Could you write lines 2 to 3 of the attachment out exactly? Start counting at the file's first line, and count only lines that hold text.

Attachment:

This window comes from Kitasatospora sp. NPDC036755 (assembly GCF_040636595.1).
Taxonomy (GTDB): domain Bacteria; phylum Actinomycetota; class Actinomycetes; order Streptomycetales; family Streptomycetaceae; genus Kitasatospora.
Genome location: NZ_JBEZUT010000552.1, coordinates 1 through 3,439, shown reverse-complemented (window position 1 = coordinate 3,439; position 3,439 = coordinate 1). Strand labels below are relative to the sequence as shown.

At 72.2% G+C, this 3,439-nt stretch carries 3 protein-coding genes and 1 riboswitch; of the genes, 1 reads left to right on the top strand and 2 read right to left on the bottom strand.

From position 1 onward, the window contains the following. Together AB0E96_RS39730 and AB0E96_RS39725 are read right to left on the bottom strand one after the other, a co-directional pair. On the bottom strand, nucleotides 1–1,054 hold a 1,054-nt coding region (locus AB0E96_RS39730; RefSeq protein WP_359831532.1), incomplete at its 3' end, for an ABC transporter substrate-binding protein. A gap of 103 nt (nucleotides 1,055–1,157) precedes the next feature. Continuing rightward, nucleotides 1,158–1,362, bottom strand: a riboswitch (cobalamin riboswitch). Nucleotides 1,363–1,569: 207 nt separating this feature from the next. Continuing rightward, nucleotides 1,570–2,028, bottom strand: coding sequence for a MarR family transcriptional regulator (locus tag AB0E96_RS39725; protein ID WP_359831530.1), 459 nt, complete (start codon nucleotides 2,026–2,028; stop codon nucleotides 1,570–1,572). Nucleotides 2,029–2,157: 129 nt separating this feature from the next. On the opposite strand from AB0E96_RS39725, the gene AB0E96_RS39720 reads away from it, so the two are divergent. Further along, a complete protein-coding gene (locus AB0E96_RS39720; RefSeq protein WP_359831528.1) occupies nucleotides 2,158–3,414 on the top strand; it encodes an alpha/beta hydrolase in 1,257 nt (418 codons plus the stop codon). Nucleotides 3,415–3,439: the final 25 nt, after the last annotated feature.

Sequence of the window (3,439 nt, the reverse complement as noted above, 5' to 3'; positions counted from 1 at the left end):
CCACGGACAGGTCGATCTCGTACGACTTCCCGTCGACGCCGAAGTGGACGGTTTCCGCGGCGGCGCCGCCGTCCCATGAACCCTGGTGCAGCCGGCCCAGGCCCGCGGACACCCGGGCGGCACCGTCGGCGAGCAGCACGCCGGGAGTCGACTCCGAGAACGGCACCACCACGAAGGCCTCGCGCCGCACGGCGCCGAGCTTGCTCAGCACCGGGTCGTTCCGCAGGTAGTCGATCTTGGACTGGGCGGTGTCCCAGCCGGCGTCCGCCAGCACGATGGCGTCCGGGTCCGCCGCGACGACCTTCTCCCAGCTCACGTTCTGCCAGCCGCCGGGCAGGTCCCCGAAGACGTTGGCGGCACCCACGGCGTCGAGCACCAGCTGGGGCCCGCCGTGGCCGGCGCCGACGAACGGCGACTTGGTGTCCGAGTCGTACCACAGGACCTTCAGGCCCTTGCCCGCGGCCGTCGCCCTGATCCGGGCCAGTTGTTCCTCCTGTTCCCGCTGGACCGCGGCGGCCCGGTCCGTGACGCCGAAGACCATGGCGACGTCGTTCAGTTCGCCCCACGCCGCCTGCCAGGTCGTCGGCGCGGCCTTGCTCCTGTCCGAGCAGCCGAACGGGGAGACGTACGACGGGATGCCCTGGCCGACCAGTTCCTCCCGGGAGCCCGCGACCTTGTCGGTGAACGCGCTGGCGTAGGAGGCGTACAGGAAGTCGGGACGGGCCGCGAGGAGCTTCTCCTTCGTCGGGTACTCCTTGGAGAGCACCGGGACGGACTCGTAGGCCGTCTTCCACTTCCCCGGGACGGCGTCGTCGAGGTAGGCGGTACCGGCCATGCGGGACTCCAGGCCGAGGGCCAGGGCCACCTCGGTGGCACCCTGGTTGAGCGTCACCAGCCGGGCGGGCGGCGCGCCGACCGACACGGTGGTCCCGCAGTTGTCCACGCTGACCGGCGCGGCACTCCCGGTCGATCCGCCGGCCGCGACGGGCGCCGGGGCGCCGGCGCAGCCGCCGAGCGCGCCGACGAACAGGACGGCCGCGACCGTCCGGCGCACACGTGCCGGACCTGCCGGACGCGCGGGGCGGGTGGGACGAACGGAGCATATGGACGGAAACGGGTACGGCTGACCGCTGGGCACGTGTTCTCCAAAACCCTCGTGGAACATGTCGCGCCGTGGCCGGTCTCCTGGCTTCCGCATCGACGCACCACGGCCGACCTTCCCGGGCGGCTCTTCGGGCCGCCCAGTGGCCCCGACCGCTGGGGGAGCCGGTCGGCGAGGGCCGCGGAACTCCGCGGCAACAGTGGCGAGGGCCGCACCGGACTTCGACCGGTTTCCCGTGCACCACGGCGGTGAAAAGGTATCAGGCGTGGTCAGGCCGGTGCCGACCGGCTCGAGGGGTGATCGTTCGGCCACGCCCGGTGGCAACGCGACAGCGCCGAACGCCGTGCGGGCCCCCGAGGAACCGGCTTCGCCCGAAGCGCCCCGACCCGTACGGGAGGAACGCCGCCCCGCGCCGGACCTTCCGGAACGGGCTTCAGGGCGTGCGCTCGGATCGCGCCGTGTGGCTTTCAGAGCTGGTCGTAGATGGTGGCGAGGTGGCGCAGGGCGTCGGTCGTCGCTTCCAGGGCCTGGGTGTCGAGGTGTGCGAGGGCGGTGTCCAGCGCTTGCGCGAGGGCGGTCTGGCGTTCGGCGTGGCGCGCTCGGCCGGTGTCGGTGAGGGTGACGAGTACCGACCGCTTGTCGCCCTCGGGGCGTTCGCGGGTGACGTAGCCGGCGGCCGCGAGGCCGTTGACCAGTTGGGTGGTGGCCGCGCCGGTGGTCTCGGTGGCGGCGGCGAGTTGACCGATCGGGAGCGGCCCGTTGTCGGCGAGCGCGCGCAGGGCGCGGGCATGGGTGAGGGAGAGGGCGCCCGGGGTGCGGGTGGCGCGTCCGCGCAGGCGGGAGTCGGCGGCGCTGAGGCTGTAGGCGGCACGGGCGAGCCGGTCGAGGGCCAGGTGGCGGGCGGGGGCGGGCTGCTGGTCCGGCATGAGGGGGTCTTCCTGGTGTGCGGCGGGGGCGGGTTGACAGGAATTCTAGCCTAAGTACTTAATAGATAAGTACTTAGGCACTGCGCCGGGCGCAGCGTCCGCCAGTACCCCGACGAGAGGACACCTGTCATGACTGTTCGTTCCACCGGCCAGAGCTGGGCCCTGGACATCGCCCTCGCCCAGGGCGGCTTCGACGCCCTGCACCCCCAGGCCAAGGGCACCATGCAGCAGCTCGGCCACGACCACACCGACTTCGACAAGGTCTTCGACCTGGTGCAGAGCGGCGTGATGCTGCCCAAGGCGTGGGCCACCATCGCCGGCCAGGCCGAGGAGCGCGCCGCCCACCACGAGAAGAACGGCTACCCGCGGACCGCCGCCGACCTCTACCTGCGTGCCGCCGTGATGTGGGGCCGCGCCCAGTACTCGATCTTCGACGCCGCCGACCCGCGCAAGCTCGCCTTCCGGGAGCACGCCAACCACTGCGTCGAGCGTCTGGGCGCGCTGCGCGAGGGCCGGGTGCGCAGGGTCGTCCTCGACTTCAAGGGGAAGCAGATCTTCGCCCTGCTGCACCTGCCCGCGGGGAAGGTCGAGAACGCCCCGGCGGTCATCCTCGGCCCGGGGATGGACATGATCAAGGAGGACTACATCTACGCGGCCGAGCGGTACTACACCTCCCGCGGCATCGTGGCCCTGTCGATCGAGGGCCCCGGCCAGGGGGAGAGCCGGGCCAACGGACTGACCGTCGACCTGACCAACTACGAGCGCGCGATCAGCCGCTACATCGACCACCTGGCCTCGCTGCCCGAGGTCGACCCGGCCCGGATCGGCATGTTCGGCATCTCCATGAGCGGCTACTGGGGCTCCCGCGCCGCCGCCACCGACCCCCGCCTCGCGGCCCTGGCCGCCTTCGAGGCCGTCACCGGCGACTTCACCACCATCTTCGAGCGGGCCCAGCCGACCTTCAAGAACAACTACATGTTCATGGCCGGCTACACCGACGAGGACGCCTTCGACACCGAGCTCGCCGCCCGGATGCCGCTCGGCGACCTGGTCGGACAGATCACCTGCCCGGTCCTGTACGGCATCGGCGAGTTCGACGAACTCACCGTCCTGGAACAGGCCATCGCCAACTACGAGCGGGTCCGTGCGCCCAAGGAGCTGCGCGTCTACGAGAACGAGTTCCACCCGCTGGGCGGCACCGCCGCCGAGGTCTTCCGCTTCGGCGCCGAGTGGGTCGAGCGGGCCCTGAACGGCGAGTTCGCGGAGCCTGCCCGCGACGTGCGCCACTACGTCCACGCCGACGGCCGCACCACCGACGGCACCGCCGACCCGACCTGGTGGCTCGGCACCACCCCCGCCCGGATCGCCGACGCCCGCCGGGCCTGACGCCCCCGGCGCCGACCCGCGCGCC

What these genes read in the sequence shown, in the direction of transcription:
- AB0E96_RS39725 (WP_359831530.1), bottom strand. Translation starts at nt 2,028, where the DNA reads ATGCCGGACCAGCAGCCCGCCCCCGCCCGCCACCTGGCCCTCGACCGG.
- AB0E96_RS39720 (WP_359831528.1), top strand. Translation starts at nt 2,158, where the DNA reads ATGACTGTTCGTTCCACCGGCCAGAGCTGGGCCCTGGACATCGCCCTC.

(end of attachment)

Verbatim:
Taxonomy (GTDB): domain Bacteria; phylum Actinomycetota; class Actinomycetes; order Streptomycetales; family Streptomycetaceae; genus Kitasatospora.
Genome location: NZ_JBEZUT010000552.1, coordinates 1 through 3,439, shown reverse-complemented (window position 1 = coordinate 3,439; position 3,439 = coordinate 1). Strand labels below are relative to the sequence as shown.